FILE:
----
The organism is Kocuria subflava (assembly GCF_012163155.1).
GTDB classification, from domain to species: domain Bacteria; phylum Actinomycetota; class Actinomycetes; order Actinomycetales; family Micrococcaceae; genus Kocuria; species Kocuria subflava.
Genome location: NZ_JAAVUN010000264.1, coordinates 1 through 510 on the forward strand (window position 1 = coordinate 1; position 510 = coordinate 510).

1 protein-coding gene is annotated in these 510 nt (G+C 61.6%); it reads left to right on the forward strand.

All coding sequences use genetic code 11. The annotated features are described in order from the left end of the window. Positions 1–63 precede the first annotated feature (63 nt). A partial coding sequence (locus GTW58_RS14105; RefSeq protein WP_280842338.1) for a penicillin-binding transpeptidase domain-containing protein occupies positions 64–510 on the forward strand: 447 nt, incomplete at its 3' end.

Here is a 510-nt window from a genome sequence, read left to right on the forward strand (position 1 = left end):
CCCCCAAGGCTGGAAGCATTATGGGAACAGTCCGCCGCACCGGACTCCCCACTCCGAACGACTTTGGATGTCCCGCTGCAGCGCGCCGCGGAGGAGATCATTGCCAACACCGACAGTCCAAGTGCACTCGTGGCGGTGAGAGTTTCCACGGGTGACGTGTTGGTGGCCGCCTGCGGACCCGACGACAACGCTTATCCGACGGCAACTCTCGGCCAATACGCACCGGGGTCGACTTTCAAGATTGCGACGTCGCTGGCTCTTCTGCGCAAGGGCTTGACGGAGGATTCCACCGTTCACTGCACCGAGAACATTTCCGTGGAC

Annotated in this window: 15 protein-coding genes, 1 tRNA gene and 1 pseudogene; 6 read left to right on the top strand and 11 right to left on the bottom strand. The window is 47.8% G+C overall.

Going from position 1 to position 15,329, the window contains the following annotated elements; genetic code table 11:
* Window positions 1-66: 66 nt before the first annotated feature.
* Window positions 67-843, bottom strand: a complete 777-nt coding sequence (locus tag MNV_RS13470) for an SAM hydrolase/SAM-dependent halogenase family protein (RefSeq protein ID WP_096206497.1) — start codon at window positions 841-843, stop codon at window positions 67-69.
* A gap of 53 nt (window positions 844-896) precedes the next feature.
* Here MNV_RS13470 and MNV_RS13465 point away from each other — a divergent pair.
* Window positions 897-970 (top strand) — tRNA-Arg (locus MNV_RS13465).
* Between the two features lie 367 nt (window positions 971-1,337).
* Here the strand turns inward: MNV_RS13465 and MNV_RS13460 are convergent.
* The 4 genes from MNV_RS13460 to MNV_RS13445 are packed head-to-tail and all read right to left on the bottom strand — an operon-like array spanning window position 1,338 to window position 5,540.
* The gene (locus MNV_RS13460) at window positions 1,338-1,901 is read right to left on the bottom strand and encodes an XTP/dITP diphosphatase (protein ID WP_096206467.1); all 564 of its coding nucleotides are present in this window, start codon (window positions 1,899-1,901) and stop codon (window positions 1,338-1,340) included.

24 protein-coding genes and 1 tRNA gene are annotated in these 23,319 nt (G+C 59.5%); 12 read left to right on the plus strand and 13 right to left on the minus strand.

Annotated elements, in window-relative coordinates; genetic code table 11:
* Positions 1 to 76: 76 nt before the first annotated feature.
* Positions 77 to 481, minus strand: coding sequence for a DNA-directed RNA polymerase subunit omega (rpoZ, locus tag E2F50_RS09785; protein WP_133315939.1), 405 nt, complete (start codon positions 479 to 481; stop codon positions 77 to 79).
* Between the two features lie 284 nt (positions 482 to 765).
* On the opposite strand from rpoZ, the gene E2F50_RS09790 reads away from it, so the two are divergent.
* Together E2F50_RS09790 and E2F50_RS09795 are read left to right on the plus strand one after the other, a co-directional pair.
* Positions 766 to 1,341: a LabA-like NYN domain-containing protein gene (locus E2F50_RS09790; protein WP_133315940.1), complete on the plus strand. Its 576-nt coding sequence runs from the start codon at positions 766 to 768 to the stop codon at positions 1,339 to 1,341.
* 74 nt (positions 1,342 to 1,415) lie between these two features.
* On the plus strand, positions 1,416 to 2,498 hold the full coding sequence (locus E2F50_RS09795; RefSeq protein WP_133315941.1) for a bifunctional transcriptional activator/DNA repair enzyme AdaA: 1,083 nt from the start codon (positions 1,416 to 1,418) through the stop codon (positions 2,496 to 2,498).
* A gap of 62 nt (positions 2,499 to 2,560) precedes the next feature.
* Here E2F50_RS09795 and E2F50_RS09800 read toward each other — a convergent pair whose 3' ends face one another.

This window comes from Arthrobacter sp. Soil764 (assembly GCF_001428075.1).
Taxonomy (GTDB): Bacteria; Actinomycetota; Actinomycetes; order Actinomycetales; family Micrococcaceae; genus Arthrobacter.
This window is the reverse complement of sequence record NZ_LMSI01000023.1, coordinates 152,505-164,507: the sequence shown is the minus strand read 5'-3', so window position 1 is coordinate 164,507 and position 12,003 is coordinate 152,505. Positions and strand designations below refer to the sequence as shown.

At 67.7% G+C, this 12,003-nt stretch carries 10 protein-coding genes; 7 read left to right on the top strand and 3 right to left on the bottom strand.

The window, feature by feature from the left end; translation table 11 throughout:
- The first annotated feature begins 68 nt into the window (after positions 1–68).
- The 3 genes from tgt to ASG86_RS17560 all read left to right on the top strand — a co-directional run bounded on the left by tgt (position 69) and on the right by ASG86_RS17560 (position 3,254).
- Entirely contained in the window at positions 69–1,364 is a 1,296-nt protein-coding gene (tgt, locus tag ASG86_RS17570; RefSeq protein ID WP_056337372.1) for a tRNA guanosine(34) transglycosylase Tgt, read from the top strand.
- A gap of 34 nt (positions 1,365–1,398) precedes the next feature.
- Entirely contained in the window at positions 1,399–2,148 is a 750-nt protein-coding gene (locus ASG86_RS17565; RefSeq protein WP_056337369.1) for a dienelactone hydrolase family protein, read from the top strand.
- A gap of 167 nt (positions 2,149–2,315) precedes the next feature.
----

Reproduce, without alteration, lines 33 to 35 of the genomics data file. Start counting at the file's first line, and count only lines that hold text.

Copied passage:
This window is the reverse complement of sequence record NZ_LMSI01000023.1, coordinates 152,505-164,507: the sequence shown is the minus strand read 5'-3', so window position 1 is coordinate 164,507 and position 12,003 is coordinate 152,505. Positions and strand designations below refer to the sequence as shown.

At 67.7% G+C, this 12,003-nt stretch carries 10 protein-coding genes; 7 read left to right on the top strand and 3 right to left on the bottom strand.

The window, feature by feature from the left end; translation table 11 throughout: